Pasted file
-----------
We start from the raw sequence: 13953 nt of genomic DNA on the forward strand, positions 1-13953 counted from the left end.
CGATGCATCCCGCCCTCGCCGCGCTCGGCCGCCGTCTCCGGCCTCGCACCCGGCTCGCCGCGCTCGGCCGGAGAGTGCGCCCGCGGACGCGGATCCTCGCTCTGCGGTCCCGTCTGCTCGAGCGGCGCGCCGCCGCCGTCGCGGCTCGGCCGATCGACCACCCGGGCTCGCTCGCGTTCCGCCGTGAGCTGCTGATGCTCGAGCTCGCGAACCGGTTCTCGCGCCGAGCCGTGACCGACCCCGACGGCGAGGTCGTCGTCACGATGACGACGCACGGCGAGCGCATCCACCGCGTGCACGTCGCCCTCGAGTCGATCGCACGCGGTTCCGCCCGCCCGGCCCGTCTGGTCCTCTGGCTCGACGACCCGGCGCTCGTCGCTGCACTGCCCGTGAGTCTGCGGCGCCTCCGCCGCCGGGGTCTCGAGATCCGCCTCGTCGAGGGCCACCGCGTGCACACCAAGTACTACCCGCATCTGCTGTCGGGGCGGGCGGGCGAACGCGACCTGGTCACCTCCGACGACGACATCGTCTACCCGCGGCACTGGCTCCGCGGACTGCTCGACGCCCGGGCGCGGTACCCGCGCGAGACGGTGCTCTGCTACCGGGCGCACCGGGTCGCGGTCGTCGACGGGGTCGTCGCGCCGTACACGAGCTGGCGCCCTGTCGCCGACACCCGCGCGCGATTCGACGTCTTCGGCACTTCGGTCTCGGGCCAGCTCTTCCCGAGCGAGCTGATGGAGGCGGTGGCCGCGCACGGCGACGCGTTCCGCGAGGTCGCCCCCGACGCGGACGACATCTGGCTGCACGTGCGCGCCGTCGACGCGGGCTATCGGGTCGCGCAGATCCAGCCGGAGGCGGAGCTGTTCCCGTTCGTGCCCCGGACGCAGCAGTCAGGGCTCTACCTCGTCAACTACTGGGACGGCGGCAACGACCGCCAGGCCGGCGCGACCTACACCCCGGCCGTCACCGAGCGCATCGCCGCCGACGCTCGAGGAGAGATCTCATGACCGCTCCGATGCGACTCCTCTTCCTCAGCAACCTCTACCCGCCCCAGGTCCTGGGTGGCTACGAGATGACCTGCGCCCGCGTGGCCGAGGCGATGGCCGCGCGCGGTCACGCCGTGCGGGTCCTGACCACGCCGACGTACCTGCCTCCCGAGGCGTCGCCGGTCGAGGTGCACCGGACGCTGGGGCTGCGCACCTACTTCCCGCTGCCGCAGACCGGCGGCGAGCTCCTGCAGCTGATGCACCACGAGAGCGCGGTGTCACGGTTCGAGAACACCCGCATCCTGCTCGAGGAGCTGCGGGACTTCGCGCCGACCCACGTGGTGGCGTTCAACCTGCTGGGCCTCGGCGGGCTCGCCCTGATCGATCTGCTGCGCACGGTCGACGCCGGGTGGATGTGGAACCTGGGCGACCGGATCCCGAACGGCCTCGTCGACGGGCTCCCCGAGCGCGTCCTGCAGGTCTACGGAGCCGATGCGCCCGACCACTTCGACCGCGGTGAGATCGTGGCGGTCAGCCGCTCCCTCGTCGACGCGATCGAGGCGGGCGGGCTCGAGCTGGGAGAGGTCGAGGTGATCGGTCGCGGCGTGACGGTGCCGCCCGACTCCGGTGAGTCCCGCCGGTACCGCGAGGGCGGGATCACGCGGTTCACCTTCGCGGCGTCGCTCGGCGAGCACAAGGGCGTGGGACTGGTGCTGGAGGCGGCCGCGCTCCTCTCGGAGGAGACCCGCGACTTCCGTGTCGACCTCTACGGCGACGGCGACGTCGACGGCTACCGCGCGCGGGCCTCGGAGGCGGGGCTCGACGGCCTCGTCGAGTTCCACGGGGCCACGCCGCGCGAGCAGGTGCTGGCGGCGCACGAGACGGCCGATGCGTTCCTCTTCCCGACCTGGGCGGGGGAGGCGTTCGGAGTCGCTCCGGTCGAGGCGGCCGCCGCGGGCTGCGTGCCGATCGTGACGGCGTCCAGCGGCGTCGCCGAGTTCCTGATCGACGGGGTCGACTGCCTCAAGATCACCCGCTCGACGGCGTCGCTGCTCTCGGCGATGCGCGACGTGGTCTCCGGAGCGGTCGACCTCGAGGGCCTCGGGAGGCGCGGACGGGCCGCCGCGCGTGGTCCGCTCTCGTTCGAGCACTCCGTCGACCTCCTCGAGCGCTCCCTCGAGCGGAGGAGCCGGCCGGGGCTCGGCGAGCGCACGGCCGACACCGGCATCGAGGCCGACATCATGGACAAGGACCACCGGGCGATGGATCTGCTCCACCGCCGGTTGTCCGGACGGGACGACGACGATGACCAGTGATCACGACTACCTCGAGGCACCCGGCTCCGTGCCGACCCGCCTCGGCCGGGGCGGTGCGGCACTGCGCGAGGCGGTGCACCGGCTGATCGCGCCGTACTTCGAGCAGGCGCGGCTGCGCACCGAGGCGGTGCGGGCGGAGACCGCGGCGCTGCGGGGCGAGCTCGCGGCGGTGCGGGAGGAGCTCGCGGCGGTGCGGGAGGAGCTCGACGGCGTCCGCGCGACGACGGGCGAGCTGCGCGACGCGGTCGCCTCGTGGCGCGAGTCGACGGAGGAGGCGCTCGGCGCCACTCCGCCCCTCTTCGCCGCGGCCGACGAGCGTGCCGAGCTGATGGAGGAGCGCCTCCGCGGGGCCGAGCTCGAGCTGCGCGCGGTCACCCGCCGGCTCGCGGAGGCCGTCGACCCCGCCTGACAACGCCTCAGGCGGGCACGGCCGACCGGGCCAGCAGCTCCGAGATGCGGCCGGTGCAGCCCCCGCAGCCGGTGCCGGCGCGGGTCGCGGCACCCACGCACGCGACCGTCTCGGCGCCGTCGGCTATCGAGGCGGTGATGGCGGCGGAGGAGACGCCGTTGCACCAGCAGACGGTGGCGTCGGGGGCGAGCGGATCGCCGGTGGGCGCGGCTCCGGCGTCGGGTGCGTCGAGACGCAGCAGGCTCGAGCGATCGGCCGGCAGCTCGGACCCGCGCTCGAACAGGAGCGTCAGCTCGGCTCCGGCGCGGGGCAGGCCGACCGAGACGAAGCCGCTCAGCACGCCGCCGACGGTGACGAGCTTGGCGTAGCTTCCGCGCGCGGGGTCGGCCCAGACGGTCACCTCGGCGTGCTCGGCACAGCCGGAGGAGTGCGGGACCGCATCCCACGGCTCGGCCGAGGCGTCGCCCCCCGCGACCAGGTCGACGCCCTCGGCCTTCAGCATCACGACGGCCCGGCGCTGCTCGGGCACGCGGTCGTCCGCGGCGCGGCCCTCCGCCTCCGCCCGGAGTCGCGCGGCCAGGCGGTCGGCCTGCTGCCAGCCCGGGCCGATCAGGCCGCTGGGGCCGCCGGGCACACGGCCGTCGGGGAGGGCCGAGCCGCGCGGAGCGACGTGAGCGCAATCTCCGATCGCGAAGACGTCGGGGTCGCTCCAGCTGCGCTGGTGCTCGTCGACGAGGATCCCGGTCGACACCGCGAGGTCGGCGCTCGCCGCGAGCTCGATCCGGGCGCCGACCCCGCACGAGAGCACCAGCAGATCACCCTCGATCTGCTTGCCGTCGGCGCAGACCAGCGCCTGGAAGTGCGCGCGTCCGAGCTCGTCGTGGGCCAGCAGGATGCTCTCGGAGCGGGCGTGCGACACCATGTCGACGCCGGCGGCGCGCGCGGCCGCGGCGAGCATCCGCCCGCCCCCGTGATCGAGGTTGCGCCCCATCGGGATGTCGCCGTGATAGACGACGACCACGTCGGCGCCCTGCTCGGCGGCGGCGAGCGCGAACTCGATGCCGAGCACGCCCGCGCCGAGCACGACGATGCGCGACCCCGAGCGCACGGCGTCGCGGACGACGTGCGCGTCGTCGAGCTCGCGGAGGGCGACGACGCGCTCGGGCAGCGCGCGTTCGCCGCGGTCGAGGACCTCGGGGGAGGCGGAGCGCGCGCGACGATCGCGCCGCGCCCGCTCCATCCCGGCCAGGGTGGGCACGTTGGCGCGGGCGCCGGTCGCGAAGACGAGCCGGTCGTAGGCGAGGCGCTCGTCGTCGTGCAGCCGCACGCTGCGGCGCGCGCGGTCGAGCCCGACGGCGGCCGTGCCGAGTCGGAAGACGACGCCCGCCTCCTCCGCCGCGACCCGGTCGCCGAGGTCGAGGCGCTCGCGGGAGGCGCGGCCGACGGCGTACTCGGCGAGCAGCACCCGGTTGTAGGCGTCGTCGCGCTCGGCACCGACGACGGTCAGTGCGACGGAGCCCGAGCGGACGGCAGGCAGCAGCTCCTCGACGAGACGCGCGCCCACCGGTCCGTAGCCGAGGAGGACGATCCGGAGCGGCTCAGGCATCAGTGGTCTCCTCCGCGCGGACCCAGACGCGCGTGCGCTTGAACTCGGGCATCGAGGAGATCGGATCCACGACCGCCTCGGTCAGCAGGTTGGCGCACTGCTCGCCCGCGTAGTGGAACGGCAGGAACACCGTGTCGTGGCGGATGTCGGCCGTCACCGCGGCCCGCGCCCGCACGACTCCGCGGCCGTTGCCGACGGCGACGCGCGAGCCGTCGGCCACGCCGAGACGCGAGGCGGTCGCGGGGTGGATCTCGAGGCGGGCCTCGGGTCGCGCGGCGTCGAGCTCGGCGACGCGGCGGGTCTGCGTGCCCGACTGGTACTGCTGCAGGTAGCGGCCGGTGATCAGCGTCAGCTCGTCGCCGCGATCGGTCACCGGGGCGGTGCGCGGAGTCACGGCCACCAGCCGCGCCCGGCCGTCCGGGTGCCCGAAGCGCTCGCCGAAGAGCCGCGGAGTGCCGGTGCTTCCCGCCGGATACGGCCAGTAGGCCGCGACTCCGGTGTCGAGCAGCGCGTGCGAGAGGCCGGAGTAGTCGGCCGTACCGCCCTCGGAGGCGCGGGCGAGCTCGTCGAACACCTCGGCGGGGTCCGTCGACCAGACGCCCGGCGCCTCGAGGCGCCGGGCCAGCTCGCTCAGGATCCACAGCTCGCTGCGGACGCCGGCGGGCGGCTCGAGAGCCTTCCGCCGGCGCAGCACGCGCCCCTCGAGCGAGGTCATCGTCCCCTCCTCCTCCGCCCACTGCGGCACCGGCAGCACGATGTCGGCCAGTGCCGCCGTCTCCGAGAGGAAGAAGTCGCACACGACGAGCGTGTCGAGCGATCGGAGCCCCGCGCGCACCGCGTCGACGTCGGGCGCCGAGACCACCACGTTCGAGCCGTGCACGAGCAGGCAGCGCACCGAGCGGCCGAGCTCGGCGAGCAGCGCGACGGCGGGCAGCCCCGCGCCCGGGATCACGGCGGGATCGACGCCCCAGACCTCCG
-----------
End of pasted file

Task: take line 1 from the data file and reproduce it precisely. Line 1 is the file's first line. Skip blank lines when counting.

We start from the raw sequence: 13953 nt of genomic DNA on the forward strand, positions 1-13953 counted from the left end.